Kids Across America 'Kick Butts' March 19 State Leaders Urged to Support Tobacco Prevention Initiatives
WASHINGTON, March 18, 2014 /PRNewswire-USNewswire/ -- Thousands of kids across America are taking a stand against tobacco on March 19 as part of the 19th annual Kick Butts Day. More than 1,400 events are planned across the nation. (See below for a sampling of events.)
Organized by the Campaign for Tobacco-Free Kids, Kick Butts Day is an annual celebration of youth leadership and activism in the fight against tobacco. On Kick Butts Day, youth will encourage their peers to stay tobacco-free and educate their communities about the tobacco industry's harmful marketing practices.
This year, Kick Butts Day comes as new information reaffirms the urgent need for action. The United States is marking the 50th anniversary of the first Surgeon General's Report on Smoking and Health, and a new Surgeon General's report found that smoking is even more hazardous than previously thought. Key findings of the report include:
- Each year, smoking kills 480,000 people in the U.S. and costs the nation at least $289 billion in health care bills and other economic losses.
- Without urgent action to reduce smoking, 5.6 million U.S. children alive today will die prematurely from smoking-caused disease.
- Tobacco marketing causes kids to start and continue using tobacco products.
Nationwide, tobacco companies spend $8.8 billion a year – one million dollars each hour – to market cigarettes and smokeless tobacco products. In particular, tobacco companies target youth with magazine ads, store ads and discounts, and fruit- and candy-flavored small cigars that look just like cigarettes.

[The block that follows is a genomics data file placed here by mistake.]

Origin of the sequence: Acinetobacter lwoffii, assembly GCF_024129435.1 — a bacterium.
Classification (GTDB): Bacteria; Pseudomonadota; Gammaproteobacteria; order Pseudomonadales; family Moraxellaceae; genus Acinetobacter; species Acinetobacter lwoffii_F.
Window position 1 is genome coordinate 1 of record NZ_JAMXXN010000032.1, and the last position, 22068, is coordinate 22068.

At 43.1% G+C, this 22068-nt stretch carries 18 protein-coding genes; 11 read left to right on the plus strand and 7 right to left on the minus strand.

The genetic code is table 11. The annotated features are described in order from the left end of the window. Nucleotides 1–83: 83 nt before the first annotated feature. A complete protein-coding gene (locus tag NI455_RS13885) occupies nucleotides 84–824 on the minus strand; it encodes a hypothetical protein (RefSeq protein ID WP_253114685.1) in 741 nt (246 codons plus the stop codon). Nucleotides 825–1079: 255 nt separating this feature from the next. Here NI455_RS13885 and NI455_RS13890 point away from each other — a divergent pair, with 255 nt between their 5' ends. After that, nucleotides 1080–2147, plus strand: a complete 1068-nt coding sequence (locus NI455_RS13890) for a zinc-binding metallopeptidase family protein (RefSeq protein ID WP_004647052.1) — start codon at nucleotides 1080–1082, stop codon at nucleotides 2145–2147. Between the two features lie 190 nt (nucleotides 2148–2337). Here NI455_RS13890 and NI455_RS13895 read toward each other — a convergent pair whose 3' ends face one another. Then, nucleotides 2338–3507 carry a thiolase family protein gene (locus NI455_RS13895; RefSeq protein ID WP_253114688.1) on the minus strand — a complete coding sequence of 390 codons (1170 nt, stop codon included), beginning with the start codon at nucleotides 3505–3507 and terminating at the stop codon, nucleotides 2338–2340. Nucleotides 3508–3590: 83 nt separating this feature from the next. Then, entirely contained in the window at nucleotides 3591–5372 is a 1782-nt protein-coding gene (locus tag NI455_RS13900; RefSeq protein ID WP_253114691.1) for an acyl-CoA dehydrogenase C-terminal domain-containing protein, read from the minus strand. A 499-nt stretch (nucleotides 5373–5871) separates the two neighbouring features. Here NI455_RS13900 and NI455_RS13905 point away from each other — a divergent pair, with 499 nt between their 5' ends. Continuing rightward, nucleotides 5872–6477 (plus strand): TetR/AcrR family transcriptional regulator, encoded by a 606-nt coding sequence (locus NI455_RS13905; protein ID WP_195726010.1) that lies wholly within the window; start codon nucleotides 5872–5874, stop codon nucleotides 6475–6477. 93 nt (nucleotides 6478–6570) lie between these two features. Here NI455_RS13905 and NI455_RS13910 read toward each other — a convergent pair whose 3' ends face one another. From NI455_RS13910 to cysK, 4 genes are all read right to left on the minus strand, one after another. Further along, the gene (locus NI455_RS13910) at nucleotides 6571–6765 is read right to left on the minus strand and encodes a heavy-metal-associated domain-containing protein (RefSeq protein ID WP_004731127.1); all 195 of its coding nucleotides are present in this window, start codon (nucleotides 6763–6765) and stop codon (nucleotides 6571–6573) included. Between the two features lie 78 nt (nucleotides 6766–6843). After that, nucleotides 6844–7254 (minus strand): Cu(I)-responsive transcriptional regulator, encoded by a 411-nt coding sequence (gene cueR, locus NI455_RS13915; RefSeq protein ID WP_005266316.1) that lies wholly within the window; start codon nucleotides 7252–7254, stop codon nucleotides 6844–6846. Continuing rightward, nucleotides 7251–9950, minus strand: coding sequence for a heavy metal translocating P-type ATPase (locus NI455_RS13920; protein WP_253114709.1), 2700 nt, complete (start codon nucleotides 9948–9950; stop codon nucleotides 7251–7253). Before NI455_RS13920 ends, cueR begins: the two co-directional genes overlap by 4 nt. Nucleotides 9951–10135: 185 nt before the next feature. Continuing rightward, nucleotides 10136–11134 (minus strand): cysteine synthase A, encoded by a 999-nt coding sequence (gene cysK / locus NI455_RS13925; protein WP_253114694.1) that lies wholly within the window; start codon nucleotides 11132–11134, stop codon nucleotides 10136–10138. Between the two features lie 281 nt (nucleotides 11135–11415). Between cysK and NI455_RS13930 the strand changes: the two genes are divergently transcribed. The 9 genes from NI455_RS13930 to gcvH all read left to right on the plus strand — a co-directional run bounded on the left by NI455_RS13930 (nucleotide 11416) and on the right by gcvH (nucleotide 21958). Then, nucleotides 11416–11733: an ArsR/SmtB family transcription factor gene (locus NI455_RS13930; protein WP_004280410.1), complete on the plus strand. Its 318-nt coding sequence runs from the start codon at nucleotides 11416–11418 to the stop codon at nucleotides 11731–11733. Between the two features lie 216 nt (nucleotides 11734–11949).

"On Kick Butts Day, kids will stand up and reject Big Tobacco's manipulative marketing," said Matthew L. Myers, President of the Campaign for Tobacco-Free Kids. "Elected officials must stand with them by supporting proven measures to protect kids from tobacco addiction, including tobacco taxes, smoke-free laws and prevention programs. On the 50th anniversary of the first Surgeon General's report, we need bold action to create a tobacco-free generation and end the tobacco epidemic for good."
The U.S. has cut high school smoking rates by more than half since 1997, but 18.1 percent of high school students still smoke and more than 3,000 kids try their first cigarette each day.
On Kick Butts Day, kids take center stage in the fight against tobacco in new and creative ways. Notable events this year include:
- Youth from across Louisiana will rally at the State Capitol in Baton Rouge. The rally will feature mock stores that demonstrate how much tobacco advertising youth are exposed to on a daily basis and a photo booth that simulates tobacco's effect on appearance after 10 years of smoking.
- Hundreds of students in Boston, Massachusetts will participate in an anti-tobacco march from the Cathedral Church of Saint Paul to the Massachusetts State House.
- Kids in the Bronx, New York will host a swimming challenge to demonstrate the impact smoking has on lungs. The pool will be filled with giant, floating cigarette-shaped obstacles to simulate the impact that tobacco has on athletic performance.
- Kids in Providence, Rhode Island, will kick-off a "Zombie Walk" with a press conference at the State House, during which students will be transformed into zombies. Students will then walk, costumed as zombies, from the State House to Kennedy Plaza, speaking with people in the community about the harmful effects of tobacco use.
- Teens in Provo, Utah will to participate in an "I am not a Target" anti-tobacco television advertising contest, with winning videos showcased in a screening with a red carpet press event.
- Students in Houston, Texas will host an '80s-themed "Tobacco Has No Place Showcase" where they will demonstrate their tobacco-free hobbies through dance and instruments. A choreographed flash mob with a tobacco-free chant will serve as the event finale.
(Note: all events are on March 19 unless otherwise indicated.)
SOURCE Campaign for Tobacco-Free Kids